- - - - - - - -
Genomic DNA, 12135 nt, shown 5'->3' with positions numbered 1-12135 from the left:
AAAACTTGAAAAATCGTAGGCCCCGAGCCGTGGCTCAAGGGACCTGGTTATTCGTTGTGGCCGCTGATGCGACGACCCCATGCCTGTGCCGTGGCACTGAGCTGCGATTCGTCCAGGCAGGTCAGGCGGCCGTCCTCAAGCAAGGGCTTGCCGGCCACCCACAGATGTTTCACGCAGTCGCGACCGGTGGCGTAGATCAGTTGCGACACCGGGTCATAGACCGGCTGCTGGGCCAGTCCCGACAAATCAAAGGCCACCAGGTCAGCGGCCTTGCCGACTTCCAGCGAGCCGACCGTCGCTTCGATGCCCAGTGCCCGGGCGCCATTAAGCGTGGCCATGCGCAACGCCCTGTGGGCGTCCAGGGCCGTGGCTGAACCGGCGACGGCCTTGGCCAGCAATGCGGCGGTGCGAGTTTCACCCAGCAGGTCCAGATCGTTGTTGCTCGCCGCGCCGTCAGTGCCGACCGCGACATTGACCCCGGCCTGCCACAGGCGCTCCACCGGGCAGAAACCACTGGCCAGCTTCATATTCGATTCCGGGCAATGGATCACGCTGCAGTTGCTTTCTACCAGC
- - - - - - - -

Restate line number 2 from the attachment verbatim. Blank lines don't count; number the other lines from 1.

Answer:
AAAACTTGAAAAATCGTAGGCCCCGAGCCGTGGCTCAAGGGACCTGGTTATTCGTTGTGGCCGCTGATGCGACGACCCCATGCCTGTGCCGTGGCACTGAGCTGCGATTCGTCCAGGCAGGTCAGGCGGCCGTCCTCAAGCAAGGGCTTGCCGGCCACCCACAGATGTTTCACGCAGTCGCGACCGGTGGCGTAGATCAGTTGCGACACCGGGTCATAGACCGGCTGCTGGGCCAGTCCCGACAAATCAAAGGCCACCAGGTCAGCGGCCTTGCCGACTTCCAGCGAGCCGACCGTCGCTTCGATGCCCAGTGCCCGGGCGCCATTAAGCGTGGCCATGCGCAACGCCCTGTGGGCGTCCAGGGCCGTGGCTGAACCGGCGACGGCCTTGGCCAGCAATGCGGCGGTGCGAGTTTCACCCAGCAGGTCCAGATCGTTGTTGCTCGCCGCGCCGTCAGTGCCGACCGCGACATTGACCCCGGCCTGCCACAGGCGCTCCACCGGGCAGAAACCACTGGCCAGCTTCATATTCGATTCCGGGCAATGGATCACGCTGCAGTTGCTTTCTACCAGC